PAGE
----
The University of Queensland has installed fast-charging electric vehicle stations at each of its campuses, and each is powered by the university's own solar array installations — making charging both free and emissions-free when the sun is shining. Alongside Tesla's destination chargers, the Veefil DC fast chargers are the start of a larger electric car fast-charging network in the state and are the first to be directly powered by renewables.
Each of the St Lucia and Gatton campuses has one Veefil DC fast charger built by Brisbane company Tritium. The chargers will be able to replenish around 70 kilometres' range on compatible electric cars within 15 minutes, around 10 times faster than the regular 10-amp 240-volt wall outlets installed for most EVs.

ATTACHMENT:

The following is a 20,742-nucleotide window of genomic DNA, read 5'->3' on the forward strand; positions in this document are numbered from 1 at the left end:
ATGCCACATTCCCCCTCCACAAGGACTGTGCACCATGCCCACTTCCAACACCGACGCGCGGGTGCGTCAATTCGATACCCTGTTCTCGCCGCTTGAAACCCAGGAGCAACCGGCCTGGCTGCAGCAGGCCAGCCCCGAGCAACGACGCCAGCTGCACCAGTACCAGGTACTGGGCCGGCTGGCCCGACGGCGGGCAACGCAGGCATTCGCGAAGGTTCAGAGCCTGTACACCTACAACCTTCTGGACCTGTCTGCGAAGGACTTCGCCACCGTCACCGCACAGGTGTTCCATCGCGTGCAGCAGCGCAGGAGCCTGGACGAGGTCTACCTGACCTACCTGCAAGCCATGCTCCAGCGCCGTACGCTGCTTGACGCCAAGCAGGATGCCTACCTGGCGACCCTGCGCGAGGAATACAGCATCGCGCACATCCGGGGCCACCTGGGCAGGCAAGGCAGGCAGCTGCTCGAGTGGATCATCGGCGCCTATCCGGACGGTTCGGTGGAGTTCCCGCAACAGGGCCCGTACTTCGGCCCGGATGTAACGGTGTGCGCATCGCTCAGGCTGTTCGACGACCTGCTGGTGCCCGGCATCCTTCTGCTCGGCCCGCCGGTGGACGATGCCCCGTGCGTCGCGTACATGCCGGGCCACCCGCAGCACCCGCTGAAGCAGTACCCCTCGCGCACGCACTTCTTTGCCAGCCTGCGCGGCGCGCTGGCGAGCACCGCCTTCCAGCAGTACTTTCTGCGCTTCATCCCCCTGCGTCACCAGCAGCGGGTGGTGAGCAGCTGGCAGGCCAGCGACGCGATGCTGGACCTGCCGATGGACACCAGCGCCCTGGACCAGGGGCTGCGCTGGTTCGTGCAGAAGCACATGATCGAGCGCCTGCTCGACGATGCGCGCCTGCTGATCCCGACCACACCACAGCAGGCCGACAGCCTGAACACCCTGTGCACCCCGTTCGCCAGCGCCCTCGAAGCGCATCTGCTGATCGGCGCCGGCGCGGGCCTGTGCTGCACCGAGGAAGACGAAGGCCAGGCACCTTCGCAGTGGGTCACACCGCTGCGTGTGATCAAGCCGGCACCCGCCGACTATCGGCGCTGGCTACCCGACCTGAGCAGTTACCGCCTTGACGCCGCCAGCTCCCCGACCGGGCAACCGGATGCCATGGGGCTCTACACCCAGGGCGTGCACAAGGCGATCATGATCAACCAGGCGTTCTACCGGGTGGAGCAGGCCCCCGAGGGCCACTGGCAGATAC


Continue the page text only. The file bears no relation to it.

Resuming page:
Students, staff and the general public will have access to the chargers, which can split charging power between two vehicles simultaneously if needed. Alongside each charger is a Tesla destination charger, necessary because of the different plug used by the company's Model S and Roadster.
The chargers themselves have been proven overseas, with Tritium already installing hundreds around North America and Europe. Importantly, the Gatton point of the network will allow for EV travel between Brisbane and Toowoomba by shorter-distance electric cars, like BMW's i3 and the Nissan Leaf.